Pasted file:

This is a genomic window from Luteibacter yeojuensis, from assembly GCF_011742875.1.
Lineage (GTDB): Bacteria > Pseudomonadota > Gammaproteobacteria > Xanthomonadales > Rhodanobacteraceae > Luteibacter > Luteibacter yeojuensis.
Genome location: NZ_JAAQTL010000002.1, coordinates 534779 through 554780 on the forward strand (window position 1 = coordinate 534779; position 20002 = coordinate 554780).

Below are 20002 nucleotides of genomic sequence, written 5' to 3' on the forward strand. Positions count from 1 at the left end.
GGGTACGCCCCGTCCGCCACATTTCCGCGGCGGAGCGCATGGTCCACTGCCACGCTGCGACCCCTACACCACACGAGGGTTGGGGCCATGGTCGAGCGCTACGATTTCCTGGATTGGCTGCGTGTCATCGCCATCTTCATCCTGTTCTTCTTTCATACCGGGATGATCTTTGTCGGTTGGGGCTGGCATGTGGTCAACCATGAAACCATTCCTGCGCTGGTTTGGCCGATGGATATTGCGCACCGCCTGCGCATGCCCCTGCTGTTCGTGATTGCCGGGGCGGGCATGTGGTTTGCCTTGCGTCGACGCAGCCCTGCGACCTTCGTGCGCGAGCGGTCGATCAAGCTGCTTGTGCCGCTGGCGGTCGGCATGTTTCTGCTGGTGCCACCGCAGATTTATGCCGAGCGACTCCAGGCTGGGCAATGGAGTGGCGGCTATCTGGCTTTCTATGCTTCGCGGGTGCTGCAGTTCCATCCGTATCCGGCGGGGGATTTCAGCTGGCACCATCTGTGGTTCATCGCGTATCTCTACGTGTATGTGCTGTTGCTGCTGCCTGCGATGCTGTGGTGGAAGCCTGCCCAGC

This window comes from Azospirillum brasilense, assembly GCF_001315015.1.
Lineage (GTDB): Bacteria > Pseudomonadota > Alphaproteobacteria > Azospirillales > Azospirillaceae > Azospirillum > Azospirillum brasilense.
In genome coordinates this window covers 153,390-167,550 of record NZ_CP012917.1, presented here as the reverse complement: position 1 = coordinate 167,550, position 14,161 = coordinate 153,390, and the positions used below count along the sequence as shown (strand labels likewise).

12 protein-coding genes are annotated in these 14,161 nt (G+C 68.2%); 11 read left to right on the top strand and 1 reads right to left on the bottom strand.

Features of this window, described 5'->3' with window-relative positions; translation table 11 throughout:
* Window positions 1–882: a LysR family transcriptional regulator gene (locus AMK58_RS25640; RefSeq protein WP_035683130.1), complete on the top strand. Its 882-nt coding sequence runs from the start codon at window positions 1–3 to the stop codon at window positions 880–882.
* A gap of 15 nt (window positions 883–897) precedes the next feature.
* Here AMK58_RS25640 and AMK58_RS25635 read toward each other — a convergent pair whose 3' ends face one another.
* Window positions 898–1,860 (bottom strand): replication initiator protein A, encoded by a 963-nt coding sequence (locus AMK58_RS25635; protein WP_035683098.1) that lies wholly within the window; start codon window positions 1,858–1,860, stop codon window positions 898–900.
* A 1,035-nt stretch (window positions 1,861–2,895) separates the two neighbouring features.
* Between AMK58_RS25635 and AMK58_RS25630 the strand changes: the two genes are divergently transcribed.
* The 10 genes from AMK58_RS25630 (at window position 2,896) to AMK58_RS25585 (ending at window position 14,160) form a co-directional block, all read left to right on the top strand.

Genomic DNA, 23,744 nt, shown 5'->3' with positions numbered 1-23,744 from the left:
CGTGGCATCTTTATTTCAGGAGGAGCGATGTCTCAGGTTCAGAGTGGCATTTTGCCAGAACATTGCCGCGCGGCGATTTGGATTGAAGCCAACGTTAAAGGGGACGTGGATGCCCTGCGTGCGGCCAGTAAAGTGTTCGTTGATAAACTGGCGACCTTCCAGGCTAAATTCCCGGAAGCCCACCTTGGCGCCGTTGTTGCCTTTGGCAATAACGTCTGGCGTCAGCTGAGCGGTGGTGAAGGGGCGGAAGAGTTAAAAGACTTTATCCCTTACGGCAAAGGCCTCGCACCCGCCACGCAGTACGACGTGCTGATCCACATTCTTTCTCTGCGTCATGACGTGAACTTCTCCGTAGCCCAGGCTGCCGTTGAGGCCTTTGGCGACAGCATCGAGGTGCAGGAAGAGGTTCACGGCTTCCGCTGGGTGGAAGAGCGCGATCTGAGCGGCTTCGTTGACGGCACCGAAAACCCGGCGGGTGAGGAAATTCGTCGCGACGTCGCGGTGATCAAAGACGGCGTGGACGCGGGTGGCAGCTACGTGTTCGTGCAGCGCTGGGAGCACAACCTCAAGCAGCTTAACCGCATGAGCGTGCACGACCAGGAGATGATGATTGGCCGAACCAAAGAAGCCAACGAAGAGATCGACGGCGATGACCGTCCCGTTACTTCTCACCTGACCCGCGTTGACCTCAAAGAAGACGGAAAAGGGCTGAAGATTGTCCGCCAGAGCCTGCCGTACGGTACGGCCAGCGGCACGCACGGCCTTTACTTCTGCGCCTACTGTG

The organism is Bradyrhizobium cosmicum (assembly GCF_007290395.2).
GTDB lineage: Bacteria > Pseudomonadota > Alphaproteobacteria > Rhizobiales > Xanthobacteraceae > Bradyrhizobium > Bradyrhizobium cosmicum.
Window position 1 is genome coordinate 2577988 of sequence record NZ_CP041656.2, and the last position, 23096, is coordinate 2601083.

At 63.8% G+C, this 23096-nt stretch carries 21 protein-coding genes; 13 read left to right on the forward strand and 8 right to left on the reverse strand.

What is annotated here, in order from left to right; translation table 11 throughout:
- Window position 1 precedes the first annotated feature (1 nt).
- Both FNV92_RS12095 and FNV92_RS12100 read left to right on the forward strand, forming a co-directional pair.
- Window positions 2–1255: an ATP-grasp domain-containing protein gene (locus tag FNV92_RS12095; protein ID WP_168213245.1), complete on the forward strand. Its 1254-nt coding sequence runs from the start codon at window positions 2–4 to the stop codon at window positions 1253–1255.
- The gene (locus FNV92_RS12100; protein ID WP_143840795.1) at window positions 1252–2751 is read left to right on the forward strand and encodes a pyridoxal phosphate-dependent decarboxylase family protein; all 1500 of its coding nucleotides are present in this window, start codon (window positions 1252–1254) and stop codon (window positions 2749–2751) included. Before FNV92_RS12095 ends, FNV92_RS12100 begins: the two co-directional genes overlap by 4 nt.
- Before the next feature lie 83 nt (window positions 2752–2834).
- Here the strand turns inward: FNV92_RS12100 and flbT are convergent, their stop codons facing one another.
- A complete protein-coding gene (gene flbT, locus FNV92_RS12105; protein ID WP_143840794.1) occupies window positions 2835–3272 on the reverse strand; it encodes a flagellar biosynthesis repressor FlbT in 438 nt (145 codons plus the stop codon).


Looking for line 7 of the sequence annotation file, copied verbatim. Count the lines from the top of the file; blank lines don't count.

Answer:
Lineage (GTDB): Bacteria > Pseudomonadota > Alphaproteobacteria > Azospirillales > Azospirillaceae > Azospirillum > Azospirillum brasilense.